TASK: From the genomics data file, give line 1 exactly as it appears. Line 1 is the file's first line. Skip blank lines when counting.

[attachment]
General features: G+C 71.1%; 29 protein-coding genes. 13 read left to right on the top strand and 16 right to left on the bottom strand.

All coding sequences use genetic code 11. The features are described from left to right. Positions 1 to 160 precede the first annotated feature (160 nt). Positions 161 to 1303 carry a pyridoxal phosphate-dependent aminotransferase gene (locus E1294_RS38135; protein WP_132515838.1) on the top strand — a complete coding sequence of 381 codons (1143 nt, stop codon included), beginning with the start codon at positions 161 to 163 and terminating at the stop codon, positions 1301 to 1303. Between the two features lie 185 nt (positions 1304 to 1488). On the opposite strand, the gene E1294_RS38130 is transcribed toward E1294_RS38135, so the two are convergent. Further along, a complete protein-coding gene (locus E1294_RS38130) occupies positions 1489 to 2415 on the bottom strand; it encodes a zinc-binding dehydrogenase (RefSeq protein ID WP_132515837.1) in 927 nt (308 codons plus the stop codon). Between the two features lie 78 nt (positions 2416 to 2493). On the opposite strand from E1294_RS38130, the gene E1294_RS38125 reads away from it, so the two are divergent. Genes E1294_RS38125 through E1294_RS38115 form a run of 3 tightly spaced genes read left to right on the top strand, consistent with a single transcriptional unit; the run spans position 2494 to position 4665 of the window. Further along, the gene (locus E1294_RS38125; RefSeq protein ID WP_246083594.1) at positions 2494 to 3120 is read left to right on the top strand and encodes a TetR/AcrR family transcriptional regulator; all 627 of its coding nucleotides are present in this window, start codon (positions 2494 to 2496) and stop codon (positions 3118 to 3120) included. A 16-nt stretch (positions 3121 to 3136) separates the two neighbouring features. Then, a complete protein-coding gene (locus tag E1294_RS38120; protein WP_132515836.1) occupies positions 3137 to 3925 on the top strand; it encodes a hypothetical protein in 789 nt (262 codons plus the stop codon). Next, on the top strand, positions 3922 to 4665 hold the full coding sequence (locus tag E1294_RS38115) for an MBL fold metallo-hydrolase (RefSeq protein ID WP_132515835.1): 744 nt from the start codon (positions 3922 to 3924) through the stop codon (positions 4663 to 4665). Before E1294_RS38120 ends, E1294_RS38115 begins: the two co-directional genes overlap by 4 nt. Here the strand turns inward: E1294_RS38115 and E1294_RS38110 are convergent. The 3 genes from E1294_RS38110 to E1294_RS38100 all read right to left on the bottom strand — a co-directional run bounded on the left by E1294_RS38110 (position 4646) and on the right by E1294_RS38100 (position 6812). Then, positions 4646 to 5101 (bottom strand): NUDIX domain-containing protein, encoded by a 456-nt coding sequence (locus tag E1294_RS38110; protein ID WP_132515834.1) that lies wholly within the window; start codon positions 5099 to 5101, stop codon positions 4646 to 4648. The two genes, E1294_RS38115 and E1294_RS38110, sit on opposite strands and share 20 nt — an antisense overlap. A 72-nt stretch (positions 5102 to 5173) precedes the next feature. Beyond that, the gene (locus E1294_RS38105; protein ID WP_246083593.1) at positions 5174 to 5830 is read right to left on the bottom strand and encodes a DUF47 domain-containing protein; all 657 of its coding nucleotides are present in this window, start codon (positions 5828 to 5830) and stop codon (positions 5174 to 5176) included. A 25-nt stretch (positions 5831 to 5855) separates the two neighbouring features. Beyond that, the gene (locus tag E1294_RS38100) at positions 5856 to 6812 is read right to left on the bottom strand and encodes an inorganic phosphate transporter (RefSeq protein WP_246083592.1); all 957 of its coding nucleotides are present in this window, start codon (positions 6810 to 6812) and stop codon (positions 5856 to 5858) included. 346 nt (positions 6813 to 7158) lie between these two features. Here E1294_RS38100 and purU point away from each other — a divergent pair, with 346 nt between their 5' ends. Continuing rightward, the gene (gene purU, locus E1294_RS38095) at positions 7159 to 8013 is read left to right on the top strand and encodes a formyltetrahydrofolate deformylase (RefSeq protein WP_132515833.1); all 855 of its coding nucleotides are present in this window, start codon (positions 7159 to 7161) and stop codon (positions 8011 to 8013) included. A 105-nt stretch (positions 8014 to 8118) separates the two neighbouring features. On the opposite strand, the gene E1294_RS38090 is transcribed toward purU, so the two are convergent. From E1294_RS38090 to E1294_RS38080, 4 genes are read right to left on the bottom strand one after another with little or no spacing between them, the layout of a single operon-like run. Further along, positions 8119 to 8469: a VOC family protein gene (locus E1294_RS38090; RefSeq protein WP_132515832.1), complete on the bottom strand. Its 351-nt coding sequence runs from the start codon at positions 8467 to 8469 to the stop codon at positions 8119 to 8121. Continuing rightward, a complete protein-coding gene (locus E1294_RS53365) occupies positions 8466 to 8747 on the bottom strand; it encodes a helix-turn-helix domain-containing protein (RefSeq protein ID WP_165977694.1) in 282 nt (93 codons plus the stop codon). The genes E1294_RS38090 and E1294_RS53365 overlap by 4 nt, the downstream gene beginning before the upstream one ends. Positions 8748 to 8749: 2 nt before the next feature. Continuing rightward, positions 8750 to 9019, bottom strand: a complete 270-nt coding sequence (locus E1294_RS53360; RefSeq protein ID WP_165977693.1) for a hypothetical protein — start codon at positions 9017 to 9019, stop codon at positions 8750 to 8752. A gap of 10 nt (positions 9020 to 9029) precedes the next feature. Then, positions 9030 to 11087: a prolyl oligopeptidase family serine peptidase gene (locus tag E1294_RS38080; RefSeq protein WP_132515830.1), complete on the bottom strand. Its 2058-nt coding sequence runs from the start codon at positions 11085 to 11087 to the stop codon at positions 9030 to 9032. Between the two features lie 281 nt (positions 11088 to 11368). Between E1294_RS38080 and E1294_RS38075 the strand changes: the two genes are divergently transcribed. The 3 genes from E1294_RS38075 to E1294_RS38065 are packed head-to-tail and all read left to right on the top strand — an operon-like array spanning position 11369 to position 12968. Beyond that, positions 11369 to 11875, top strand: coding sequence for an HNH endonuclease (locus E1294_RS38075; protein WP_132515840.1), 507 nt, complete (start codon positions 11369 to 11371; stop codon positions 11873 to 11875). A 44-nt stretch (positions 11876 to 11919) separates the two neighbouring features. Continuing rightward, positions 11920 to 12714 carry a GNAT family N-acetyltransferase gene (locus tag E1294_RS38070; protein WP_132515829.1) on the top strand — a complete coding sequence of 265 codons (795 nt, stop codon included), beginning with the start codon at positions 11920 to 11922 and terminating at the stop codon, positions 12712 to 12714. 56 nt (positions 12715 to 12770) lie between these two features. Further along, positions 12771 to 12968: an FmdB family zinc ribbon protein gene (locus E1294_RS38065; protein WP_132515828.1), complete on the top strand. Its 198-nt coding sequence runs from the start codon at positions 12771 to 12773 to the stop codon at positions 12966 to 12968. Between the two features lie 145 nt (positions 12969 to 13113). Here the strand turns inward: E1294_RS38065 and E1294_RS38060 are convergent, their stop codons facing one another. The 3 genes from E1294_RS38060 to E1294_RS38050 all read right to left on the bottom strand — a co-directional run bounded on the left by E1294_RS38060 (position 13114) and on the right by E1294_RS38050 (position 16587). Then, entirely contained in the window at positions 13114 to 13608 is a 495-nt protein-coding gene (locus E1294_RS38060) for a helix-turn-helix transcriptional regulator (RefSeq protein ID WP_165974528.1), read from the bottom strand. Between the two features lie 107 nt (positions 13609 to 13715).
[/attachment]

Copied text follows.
General features: G+C 71.1%; 29 protein-coding genes. 13 read left to right on the top strand and 16 right to left on the bottom strand.